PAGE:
I would expect you already did or did not choose a DRZ by now, but here is my experience.
This particular bike was sold as a Kawasaki model for a few years, too.
80 mph is pushing it, not because the bike will not do it, but because if the light weight they get pretty squirmy and are subject to head shake once you get over 75 mph. Passing a large truck can be a rather enlightening experience as the wind sheer can actually pick you up and throw you across the road.
The bike is also fully capable of popping a wheelie at 60 mph with an experienced rider.
There are some mechanical issues, not serious but need to be addressed up front:
The vacuum controlled fuel valve fails from the new oxygenated fuels, and will leak. Toss it and get a manual Pingle valve.
The automatic cam chain tightener is a real piece of garbage. Just like the Kawasaki Concours, this tightener will just keep tightening the cam chain until the chain fails. Toss it, and get the manual tightener from an aftermarket source - set it once and ride it for years.
The drive sprocket is mounted with a nut, it works loose. Remove the nut right away and clean the threads and use LocTite to remount the thing. I use the heat release type LocTite for the best results.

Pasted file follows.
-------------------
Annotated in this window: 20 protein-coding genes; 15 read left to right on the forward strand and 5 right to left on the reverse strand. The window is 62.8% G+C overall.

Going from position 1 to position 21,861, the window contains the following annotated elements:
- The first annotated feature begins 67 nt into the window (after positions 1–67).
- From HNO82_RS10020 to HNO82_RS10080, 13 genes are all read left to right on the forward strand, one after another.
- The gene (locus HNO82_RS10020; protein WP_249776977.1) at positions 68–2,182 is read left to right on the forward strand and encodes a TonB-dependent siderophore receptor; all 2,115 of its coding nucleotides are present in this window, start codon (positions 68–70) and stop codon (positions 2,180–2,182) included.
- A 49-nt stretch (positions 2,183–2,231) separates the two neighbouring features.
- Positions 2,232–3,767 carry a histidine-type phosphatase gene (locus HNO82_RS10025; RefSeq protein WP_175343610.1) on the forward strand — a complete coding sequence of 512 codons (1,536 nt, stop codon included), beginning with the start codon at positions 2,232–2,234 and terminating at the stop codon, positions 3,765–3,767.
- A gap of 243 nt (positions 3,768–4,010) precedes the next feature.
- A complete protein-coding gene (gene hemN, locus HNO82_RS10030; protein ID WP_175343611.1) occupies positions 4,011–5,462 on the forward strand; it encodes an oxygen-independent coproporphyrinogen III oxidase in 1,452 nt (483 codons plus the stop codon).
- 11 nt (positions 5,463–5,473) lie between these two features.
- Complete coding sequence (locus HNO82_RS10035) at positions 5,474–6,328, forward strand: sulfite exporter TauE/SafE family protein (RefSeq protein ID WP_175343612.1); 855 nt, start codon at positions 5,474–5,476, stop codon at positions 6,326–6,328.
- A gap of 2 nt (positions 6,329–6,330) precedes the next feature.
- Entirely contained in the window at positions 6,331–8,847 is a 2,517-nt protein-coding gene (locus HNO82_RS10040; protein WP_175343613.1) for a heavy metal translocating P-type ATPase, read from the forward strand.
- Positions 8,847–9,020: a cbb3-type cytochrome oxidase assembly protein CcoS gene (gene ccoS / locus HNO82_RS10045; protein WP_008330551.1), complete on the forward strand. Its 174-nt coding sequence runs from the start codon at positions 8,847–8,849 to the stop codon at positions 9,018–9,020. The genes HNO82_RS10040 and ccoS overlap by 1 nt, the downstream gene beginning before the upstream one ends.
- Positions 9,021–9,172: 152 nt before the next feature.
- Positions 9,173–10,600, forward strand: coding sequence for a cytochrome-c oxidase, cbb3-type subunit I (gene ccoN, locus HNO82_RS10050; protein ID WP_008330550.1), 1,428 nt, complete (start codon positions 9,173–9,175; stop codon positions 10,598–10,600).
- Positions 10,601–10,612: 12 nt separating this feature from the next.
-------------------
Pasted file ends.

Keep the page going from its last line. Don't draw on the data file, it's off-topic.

Tires suck on the highway! Absolutely no other way to describe the poor performance of the dual sport tires on the highway. They are downright dangerous if you ride the bike anywhere near its potential on the street. If you are going to street this bike, get the Supermoto version, it also has better suspension than the dual sport version.
The OEM luggage rack is a waste of time. It may carry an old style lunchbox, but that is about it. Go to Cycleracks,com and get one of theirs as it is not only considerably more durable, it extends out over the exhaust pipe and avoids the inevitable frying of nylon on the muffler.
The seat is narrow and can become uncomfortable after about 75 miles. There are good aftermarket custom seats that work for riding long distances.
Also, do not ride it yourself. The danger there is that if you do, you will buy one for your own use. They are slightly more powerful than the KLR650, much lighter, get better fuel mileage, are better built, and will run the wheels off most street and nearly all dual sport bikes.
A 3000 mile road trip is a breeze for the DRZ, just keep the tire and fuel tank size limitations in mind.
I installed a Clarke tank and it carries enough fuel that I am ready to stop long before the bike runs out.
Also, if your kid likes to hot dog it a bit, be aware that they will do right at 115 mph stock, and will out run most superbikes in a sprint in all but long straight highways. Around town and in most back road situation, with good tires, there is absolutely nothing but the few purpose built Supermotos that will even come close to its performance.
It is sad that Kawasaki dropped the bike when it had its falling out with Suzuki. As, if anyone took the time to ride one they would buy it.